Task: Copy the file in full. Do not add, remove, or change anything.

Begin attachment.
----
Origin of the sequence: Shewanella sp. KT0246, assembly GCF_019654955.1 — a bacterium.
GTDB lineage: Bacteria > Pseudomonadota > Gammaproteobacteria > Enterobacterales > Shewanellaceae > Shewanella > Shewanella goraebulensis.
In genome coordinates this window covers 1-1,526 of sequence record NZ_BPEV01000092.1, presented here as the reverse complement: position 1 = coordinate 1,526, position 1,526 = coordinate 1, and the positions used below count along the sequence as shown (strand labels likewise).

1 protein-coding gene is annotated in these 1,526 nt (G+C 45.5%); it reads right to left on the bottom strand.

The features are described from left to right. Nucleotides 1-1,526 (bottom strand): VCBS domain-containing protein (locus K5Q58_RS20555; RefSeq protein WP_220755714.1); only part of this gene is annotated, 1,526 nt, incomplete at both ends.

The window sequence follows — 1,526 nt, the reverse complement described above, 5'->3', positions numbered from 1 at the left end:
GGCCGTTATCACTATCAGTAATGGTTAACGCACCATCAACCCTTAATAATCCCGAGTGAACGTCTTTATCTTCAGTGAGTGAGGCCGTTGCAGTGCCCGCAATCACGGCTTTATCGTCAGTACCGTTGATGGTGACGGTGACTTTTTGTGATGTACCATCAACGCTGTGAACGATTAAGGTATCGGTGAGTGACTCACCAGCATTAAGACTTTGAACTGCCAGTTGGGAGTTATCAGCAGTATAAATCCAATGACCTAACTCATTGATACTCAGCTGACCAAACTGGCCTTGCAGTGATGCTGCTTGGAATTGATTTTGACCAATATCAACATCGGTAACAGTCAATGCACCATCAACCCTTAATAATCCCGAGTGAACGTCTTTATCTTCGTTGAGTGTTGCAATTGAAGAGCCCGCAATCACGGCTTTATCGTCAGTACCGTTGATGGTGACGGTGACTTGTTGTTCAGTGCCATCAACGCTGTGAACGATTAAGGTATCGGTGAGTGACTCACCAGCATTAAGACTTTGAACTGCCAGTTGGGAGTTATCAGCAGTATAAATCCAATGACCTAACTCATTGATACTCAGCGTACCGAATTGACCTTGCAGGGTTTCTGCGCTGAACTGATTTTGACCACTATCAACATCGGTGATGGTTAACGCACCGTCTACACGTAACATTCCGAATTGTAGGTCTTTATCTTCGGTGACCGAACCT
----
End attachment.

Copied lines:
Origin of the sequence: Shewanella sp. KT0246, assembly GCF_019654955.1 — a bacterium.
GTDB lineage: Bacteria > Pseudomonadota > Gammaproteobacteria > Enterobacterales > Shewanellaceae > Shewanella > Shewanella goraebulensis.
In genome coordinates this window covers 1-1,526 of sequence record NZ_BPEV01000092.1, presented here as the reverse complement: position 1 = coordinate 1,526, position 1,526 = coordinate 1, and the positions used below count along the sequence as shown (strand labels likewise).

1 protein-coding gene is annotated in these 1,526 nt (G+C 45.5%); it reads right to left on the bottom strand.

The features are described from left to right. Nucleotides 1-1,526 (bottom strand): VCBS domain-containing protein (locus K5Q58_RS20555; RefSeq protein WP_220755714.1); only part of this gene is annotated, 1,526 nt, incomplete at both ends.

The window sequence follows — 1,526 nt, the reverse complement described above, 5'->3', positions numbered from 1 at the left end:
GGCCGTTATCACTATCAGTAATGGTTAACGCACCATCAACCCTTAATAATCCCGAGTGAACGTCTTTATCTTCAGTGAGTGAGGCCGTTGCAGTGCCCGCAATCACGGCTTTATCGTCAGTACCGTTGATGGTGACGGTGACTTTTTGTGATGTACCATCAACGCTGTGAACGATTAAGGTATCGGTGAGTGACTCACCAGCATTAAGACTTTGAACTGCCAGTTGGGAGTTATCAGCAGTATAAATCCAATGACCTAACTCATTGATACTCAGCTGACCAAACTGGCCTTGCAGTGATGCTGCTTGGAATTGATTTTGACCAATATCAACATCGGTAACAGTCAATGCACCATCAACCCTTAATAATCCCGAGTGAACGTCTTTATCTTCGTTGAGTGTTGCAATTGAAGAGCCCGCAATCACGGCTTTATCGTCAGTACCGTTGATGGTGACGGTGACTTGTTGTTCAGTGCCATCAACGCTGTGAACGATTAAGGTATCGGTGAGTGACTCACCAGCATTAAGACTTTGAACTGCCAGTTGGGAGTTATCAGCAGTATAAATCCAATGACCTAACTCATTGATACTCAGCGTACCGAATTGACCTTGCAGGGTTTCTGCGCTGAACTGATTTTGACCACTATCAACATCGGTGATGGTTAACGCACCGTCTACACGTAACATTCCGAATTGTAGGTCTTTATCTTCGGTGACCGAACCT